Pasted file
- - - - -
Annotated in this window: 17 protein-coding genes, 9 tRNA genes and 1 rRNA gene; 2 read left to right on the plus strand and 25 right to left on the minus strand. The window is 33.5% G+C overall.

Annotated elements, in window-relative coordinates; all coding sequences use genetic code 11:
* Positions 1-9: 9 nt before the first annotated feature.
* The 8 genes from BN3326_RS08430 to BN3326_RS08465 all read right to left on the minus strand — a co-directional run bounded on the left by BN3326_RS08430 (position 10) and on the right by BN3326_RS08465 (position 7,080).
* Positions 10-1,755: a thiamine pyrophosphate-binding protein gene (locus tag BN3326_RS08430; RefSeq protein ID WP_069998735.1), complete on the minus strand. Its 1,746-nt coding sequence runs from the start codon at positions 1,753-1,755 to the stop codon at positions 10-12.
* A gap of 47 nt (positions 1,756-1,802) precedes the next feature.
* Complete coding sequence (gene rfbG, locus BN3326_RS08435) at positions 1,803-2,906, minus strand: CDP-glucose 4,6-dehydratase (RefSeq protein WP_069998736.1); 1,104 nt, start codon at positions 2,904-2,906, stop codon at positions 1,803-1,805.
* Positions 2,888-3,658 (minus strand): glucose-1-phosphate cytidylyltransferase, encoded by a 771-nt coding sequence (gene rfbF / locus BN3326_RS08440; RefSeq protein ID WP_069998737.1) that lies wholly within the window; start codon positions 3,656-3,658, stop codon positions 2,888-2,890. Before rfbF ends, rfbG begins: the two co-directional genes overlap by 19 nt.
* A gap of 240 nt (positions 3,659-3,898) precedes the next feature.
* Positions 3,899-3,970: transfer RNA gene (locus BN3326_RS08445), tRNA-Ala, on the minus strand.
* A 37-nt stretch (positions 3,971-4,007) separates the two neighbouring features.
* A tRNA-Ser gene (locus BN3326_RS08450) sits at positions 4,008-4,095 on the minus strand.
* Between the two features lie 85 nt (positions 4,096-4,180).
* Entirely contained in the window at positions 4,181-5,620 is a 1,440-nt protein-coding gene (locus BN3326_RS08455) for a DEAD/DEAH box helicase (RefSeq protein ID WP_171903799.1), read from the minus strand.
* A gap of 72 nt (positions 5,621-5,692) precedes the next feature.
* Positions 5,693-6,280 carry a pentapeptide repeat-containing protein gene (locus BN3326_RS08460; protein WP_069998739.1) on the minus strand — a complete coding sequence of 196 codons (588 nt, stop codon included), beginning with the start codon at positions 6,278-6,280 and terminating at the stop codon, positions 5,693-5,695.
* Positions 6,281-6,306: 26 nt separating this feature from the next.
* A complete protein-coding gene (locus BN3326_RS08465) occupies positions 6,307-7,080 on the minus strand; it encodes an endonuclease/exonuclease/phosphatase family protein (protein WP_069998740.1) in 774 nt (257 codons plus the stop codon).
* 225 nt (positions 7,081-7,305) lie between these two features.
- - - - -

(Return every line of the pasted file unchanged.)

Annotated in this window: 17 protein-coding genes, 9 tRNA genes and 1 rRNA gene; 2 read left to right on the plus strand and 25 right to left on the minus strand. The window is 33.5% G+C overall.

Annotated elements, in window-relative coordinates; all coding sequences use genetic code 11:
* Positions 1-9: 9 nt before the first annotated feature.
* The 8 genes from BN3326_RS08430 to BN3326_RS08465 all read right to left on the minus strand — a co-directional run bounded on the left by BN3326_RS08430 (position 10) and on the right by BN3326_RS08465 (position 7,080).
* Positions 10-1,755: a thiamine pyrophosphate-binding protein gene (locus tag BN3326_RS08430; RefSeq protein ID WP_069998735.1), complete on the minus strand. Its 1,746-nt coding sequence runs from the start codon at positions 1,753-1,755 to the stop codon at positions 10-12.
* A gap of 47 nt (positions 1,756-1,802) precedes the next feature.
* Complete coding sequence (gene rfbG, locus BN3326_RS08435) at positions 1,803-2,906, minus strand: CDP-glucose 4,6-dehydratase (RefSeq protein WP_069998736.1); 1,104 nt, start codon at positions 2,904-2,906, stop codon at positions 1,803-1,805.
* Positions 2,888-3,658 (minus strand): glucose-1-phosphate cytidylyltransferase, encoded by a 771-nt coding sequence (gene rfbF / locus BN3326_RS08440; RefSeq protein ID WP_069998737.1) that lies wholly within the window; start codon positions 3,656-3,658, stop codon positions 2,888-2,890. Before rfbF ends, rfbG begins: the two co-directional genes overlap by 19 nt.
* A gap of 240 nt (positions 3,659-3,898) precedes the next feature.
* Positions 3,899-3,970: transfer RNA gene (locus BN3326_RS08445), tRNA-Ala, on the minus strand.
* A 37-nt stretch (positions 3,971-4,007) separates the two neighbouring features.
* A tRNA-Ser gene (locus BN3326_RS08450) sits at positions 4,008-4,095 on the minus strand.
* Between the two features lie 85 nt (positions 4,096-4,180).
* Entirely contained in the window at positions 4,181-5,620 is a 1,440-nt protein-coding gene (locus BN3326_RS08455) for a DEAD/DEAH box helicase (RefSeq protein ID WP_171903799.1), read from the minus strand.
* A gap of 72 nt (positions 5,621-5,692) precedes the next feature.
* Positions 5,693-6,280 carry a pentapeptide repeat-containing protein gene (locus BN3326_RS08460; protein WP_069998739.1) on the minus strand — a complete coding sequence of 196 codons (588 nt, stop codon included), beginning with the start codon at positions 6,278-6,280 and terminating at the stop codon, positions 5,693-5,695.
* Positions 6,281-6,306: 26 nt separating this feature from the next.
* A complete protein-coding gene (locus BN3326_RS08465) occupies positions 6,307-7,080 on the minus strand; it encodes an endonuclease/exonuclease/phosphatase family protein (protein WP_069998740.1) in 774 nt (257 codons plus the stop codon).
* 225 nt (positions 7,081-7,305) lie between these two features.